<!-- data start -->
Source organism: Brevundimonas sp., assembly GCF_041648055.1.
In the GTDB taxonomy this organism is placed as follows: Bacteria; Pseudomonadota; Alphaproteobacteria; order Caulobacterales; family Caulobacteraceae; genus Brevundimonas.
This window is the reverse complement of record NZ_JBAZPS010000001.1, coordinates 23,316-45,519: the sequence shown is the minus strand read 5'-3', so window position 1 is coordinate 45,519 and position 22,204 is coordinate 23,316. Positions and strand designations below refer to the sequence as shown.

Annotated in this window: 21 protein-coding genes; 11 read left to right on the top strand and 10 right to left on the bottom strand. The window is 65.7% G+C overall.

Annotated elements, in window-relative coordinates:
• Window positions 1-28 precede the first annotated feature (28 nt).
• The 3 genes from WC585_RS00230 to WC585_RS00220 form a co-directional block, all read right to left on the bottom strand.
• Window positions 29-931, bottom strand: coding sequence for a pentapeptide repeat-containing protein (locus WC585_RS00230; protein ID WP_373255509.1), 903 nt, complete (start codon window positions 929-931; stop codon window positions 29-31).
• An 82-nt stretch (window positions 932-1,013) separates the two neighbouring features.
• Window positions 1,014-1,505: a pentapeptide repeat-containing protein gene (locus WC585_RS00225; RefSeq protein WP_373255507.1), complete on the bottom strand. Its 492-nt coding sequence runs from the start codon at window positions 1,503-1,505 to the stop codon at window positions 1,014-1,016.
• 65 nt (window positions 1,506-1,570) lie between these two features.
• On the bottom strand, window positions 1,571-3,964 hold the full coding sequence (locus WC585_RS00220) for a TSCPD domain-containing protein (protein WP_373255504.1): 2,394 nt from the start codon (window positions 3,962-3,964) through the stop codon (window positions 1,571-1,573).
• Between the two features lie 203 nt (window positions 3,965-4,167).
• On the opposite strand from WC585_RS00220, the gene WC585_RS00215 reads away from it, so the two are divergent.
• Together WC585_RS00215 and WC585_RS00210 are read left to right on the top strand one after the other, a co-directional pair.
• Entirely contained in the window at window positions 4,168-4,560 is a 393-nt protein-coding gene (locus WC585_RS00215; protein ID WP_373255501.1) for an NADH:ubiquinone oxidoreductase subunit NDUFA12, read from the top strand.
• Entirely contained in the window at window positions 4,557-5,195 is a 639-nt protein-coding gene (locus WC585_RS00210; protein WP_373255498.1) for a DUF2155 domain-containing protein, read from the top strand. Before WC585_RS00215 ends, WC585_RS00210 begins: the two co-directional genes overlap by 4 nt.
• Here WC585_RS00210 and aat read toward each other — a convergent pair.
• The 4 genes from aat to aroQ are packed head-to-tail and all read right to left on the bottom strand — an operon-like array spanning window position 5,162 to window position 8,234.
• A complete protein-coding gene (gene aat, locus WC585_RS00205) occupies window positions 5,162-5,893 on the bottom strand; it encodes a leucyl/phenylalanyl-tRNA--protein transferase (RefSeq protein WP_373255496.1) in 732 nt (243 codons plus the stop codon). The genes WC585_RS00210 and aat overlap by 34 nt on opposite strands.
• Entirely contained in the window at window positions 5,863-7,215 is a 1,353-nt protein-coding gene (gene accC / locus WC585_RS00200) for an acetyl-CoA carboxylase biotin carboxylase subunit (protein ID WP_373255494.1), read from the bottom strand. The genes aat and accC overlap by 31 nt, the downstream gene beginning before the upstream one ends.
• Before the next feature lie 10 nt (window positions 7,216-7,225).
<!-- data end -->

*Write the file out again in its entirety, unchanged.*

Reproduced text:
Source organism: Brevundimonas sp., assembly GCF_041648055.1.
In the GTDB taxonomy this organism is placed as follows: Bacteria; Pseudomonadota; Alphaproteobacteria; order Caulobacterales; family Caulobacteraceae; genus Brevundimonas.
This window is the reverse complement of record NZ_JBAZPS010000001.1, coordinates 23,316-45,519: the sequence shown is the minus strand read 5'-3', so window position 1 is coordinate 45,519 and position 22,204 is coordinate 23,316. Positions and strand designations below refer to the sequence as shown.

Annotated in this window: 21 protein-coding genes; 11 read left to right on the top strand and 10 right to left on the bottom strand. The window is 65.7% G+C overall.

Annotated elements, in window-relative coordinates:
• Window positions 1-28 precede the first annotated feature (28 nt).
• The 3 genes from WC585_RS00230 to WC585_RS00220 form a co-directional block, all read right to left on the bottom strand.
• Window positions 29-931, bottom strand: coding sequence for a pentapeptide repeat-containing protein (locus WC585_RS00230; protein ID WP_373255509.1), 903 nt, complete (start codon window positions 929-931; stop codon window positions 29-31).
• An 82-nt stretch (window positions 932-1,013) separates the two neighbouring features.
• Window positions 1,014-1,505: a pentapeptide repeat-containing protein gene (locus WC585_RS00225; RefSeq protein WP_373255507.1), complete on the bottom strand. Its 492-nt coding sequence runs from the start codon at window positions 1,503-1,505 to the stop codon at window positions 1,014-1,016.
• 65 nt (window positions 1,506-1,570) lie between these two features.
• On the bottom strand, window positions 1,571-3,964 hold the full coding sequence (locus WC585_RS00220) for a TSCPD domain-containing protein (protein WP_373255504.1): 2,394 nt from the start codon (window positions 3,962-3,964) through the stop codon (window positions 1,571-1,573).
• Between the two features lie 203 nt (window positions 3,965-4,167).
• On the opposite strand from WC585_RS00220, the gene WC585_RS00215 reads away from it, so the two are divergent.
• Together WC585_RS00215 and WC585_RS00210 are read left to right on the top strand one after the other, a co-directional pair.
• Entirely contained in the window at window positions 4,168-4,560 is a 393-nt protein-coding gene (locus WC585_RS00215; protein ID WP_373255501.1) for an NADH:ubiquinone oxidoreductase subunit NDUFA12, read from the top strand.
• Entirely contained in the window at window positions 4,557-5,195 is a 639-nt protein-coding gene (locus WC585_RS00210; protein WP_373255498.1) for a DUF2155 domain-containing protein, read from the top strand. Before WC585_RS00215 ends, WC585_RS00210 begins: the two co-directional genes overlap by 4 nt.
• Here WC585_RS00210 and aat read toward each other — a convergent pair.
• The 4 genes from aat to aroQ are packed head-to-tail and all read right to left on the bottom strand — an operon-like array spanning window position 5,162 to window position 8,234.
• A complete protein-coding gene (gene aat, locus WC585_RS00205) occupies window positions 5,162-5,893 on the bottom strand; it encodes a leucyl/phenylalanyl-tRNA--protein transferase (RefSeq protein WP_373255496.1) in 732 nt (243 codons plus the stop codon). The genes WC585_RS00210 and aat overlap by 34 nt on opposite strands.
• Entirely contained in the window at window positions 5,863-7,215 is a 1,353-nt protein-coding gene (gene accC / locus WC585_RS00200) for an acetyl-CoA carboxylase biotin carboxylase subunit (protein ID WP_373255494.1), read from the bottom strand. The genes aat and accC overlap by 31 nt, the downstream gene beginning before the upstream one ends.
• Before the next feature lie 10 nt (window positions 7,216-7,225).